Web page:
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Last Updated : Feb 06, 2018 02:10 PM IST | Source:

Exclusive: KVIC demands Rs 525 crore compensation from Fabindia for selling 'fake' Khadi

The legal notice was issued to FabIndia Overseas Private Limited on January 29 by law firm Kochhar & Company.

Tasmayee Laha Roy @tasmayee

After a series of legal notices to popular retail chain Fabindia, the Khadi and Village Industries Commission (KVIC), has fired a new salvo. This time it is demanding a compensation of Rs 525 crore.

The legal notice  was issued to FabIndia Overseas Private Limited on January 29 by law firm Kochhar & Company.

KVIC has categorically asked Fabindia to pay “monetary damages for the loss of profit earned by them by using the trademark ‘KHADI’ and the Khadi Mark, which is qualified at 25 percent of the average annual profits booked by them before the Income Tax Authorities in the preceding three years.

“The compensation is basically for causing irreparable loss, harm and damage to the goodwill associated to the ‘KHADI’ trademark, besides causing heavy financial loss of wages to its artisan who work in the sector,” said sources in the industry.

Trademark issues

Additionally, the notice also points out that KVIC had notified Fabindia in July 2015, about the latter's  alleged illegal usage of Khadi mark tag. The Government-backed entity had also alleged that Fabindia was selling products bearing an impugned KHADI mark that was  similar to KVIC’s registered KHADI trademark.

“On close scrutiny of garments sold by FabIndia it was found out that the labels stitched on the garments mentioned them as `FabIndia Cotton’ while the price tag, which were removable, had the word `Khadi’,” said a source from the industry.

Under the Khadi Mark Regulations, 2013 notified by the Union Ministry of Micro, Small and Medium Enterprises only KVIC is authorized to grant Khadi Mark registration. The regulation says no textile shall be sold or otherwise traded by any person or certified Khadi institution as “Khadi” or “Khadi products” in any form or manner without it bearing a “Khadi Mark” tag or label issued by a Committee under the regulation.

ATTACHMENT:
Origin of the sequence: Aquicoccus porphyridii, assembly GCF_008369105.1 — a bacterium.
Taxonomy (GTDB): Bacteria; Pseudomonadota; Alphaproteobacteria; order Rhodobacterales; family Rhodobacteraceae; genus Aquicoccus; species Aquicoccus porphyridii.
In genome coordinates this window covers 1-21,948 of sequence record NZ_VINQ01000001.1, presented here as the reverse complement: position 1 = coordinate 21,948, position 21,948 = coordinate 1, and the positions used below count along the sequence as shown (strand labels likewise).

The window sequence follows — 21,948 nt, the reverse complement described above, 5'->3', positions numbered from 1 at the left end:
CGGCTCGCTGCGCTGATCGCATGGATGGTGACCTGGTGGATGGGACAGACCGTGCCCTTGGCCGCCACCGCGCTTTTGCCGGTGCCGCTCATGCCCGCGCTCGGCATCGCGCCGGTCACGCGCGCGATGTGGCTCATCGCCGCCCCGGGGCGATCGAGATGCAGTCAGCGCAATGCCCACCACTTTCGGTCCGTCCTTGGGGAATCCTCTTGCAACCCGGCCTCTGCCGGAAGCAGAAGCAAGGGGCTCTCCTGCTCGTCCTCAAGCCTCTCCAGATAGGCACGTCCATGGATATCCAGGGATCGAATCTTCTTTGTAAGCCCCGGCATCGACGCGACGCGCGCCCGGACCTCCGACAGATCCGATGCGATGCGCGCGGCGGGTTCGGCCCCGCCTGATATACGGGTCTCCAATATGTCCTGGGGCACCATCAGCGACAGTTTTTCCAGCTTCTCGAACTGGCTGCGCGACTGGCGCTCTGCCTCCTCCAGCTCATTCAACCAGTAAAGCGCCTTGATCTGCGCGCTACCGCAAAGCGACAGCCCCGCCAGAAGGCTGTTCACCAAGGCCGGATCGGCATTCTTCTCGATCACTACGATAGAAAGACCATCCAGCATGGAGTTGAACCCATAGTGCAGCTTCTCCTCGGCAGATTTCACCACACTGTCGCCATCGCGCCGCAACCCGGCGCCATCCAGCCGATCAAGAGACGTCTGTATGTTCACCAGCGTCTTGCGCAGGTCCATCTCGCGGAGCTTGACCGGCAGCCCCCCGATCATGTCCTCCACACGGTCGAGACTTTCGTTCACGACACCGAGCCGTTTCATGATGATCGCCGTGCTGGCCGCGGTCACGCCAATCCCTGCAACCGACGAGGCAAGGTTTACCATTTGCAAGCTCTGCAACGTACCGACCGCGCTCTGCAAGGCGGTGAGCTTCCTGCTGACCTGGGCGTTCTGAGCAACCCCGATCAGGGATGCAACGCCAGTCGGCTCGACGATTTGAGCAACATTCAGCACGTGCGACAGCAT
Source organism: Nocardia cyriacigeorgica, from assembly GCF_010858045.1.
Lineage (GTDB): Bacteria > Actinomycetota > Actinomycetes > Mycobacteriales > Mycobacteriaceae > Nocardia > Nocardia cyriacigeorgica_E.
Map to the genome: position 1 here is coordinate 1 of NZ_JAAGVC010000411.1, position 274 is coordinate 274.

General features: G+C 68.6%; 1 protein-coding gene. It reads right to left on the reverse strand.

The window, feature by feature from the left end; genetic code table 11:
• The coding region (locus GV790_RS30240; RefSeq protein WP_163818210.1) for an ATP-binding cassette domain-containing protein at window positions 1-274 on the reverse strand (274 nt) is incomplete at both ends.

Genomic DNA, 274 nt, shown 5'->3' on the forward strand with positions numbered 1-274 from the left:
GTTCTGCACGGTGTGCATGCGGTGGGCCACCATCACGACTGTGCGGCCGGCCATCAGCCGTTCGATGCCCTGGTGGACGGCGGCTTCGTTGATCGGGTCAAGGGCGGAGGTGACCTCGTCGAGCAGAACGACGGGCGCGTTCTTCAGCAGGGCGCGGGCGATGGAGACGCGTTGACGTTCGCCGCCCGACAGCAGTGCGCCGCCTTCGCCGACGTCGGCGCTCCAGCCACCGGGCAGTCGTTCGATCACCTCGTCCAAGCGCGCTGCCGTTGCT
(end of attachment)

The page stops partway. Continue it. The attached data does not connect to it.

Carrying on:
The regulation, among other things, also enforces certain obligations on every person or certified Khadi institution engaged in the business of sale of products as Khadi or Khadi products.

The samples drawn by KVIC from FabIndia and sent for testing, said sources, "also proved that they were not Khadi products and Fabindia was selling factory-made cotton garments in the name of Khadi."

Moneycontrol is in possession of those lab test reports from the Textile Laboratory and Research Centre, Mumbai, that  says Fabindia has been using blends of flax with cotton, which doesn’t qualify as khadi. Another report by the Ahmedabad-based Khadi Gramodyog Prayog Samiti, an independent research institute, said since right twist was used in weft of the sample, it is not at all a khadi fabric.

“In case, we or our client (KVIC) do not receive your written confirmation …our client will have no option but to institute appropriate legal proceedings to protect its rights and associated goodwill and reputation without any further notice…” read an excerpt from the notice.

Moneycontrol reached out to Fabindia for their reaction. An official spokesperson from the brand said ,"We are in receipt of the notice from lawyers instructed by KVIC, and are surprised at its contents. We have made it clear to KVIC through extensive correspondence and in multiple meetings over the last two years that Fabindia is not in violation of any of the provisions of the KVIC Act or regulations framed thereunder. The claims made in the Notice are baseless. The Notice has been entrusted to our lawyers and any action taken in pursuance of the notice will be defended by us vigorously."

Turf war

The turf between KVIC and Fabindia is not new. In August 13, 2015, KVIC had issued a notice to FabIndia notifying the violation of the Regulation caused by FabIndia. FabIndia, in return in its letter dated August 16, 2016, informed KVIC that they have ‘stopped advertisement campaign in all media and that have also sent internal directions to stop selling the cloth with reference to Khadi.’

In January the following year KVIC found out that FabIndia continued to use the Khadi mark tag on its products. Again on February 8, 2017, the KVIC served a legal notice to FabIndia asking them immediately to cease and desist from unauthorised use, sale, advertisement and promotion of the products bearing the Khadi mark and to pay the compensation for the losses caused to the KVIC. On Feb10, 2017, the FabIndia acknowledged receipt of that notice and requested a meeting with the KVIC officials in this connection.
First Published on Feb 5, 2018 05:25 pm
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